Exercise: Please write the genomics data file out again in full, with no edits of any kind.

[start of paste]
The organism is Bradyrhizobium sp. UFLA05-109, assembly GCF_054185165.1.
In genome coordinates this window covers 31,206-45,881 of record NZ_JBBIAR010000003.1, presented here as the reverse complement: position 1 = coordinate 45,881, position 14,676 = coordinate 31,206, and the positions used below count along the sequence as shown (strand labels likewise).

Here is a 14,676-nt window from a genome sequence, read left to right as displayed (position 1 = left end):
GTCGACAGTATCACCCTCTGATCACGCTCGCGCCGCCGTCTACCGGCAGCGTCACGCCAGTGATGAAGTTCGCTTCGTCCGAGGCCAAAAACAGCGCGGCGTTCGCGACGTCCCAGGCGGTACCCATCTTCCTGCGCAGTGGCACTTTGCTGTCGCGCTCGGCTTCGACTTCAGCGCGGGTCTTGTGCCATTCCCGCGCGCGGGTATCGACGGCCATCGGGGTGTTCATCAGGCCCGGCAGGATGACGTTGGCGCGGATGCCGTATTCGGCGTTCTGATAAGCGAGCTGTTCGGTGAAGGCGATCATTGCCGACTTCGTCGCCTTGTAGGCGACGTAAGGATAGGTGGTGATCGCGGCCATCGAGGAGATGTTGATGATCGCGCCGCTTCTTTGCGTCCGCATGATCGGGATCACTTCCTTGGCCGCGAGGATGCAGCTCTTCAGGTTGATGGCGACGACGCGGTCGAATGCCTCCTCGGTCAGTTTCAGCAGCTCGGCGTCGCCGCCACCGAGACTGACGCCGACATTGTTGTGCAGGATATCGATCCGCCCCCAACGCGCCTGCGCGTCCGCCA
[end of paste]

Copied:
The organism is Bradyrhizobium sp. UFLA05-109, assembly GCF_054185165.1.
In genome coordinates this window covers 31,206-45,881 of record NZ_JBBIAR010000003.1, presented here as the reverse complement: position 1 = coordinate 45,881, position 14,676 = coordinate 31,206, and the positions used below count along the sequence as shown (strand labels likewise).

Here is a 14,676-nt window from a genome sequence, read left to right as displayed (position 1 = left end):
GTCGACAGTATCACCCTCTGATCACGCTCGCGCCGCCGTCTACCGGCAGCGTCACGCCAGTGATGAAGTTCGCTTCGTCCGAGGCCAAAAACAGCGCGGCGTTCGCGACGTCCCAGGCGGTACCCATCTTCCTGCGCAGTGGCACTTTGCTGTCGCGCTCGGCTTCGACTTCAGCGCGGGTCTTGTGCCATTCCCGCGCGCGGGTATCGACGGCCATCGGGGTGTTCATCAGGCCCGGCAGGATGACGTTGGCGCGGATGCCGTATTCGGCGTTCTGATAAGCGAGCTGTTCGGTGAAGGCGATCATTGCCGACTTCGTCGCCTTGTAGGCGACGTAAGGATAGGTGGTGATCGCGGCCATCGAGGAGATGTTGATGATCGCGCCGCTTCTTTGCGTCCGCATGATCGGGATCACTTCCTTGGCCGCGAGGATGCAGCTCTTCAGGTTGATGGCGACGACGCGGTCGAATGCCTCCTCGGTCAGTTTCAGCAGCTCGGCGTCGCCGCCACCGAGACTGACGCCGACATTGTTGTGCAGGATATCGATCCGCCCCCAACGCGCCTGCGCGTCCGCCA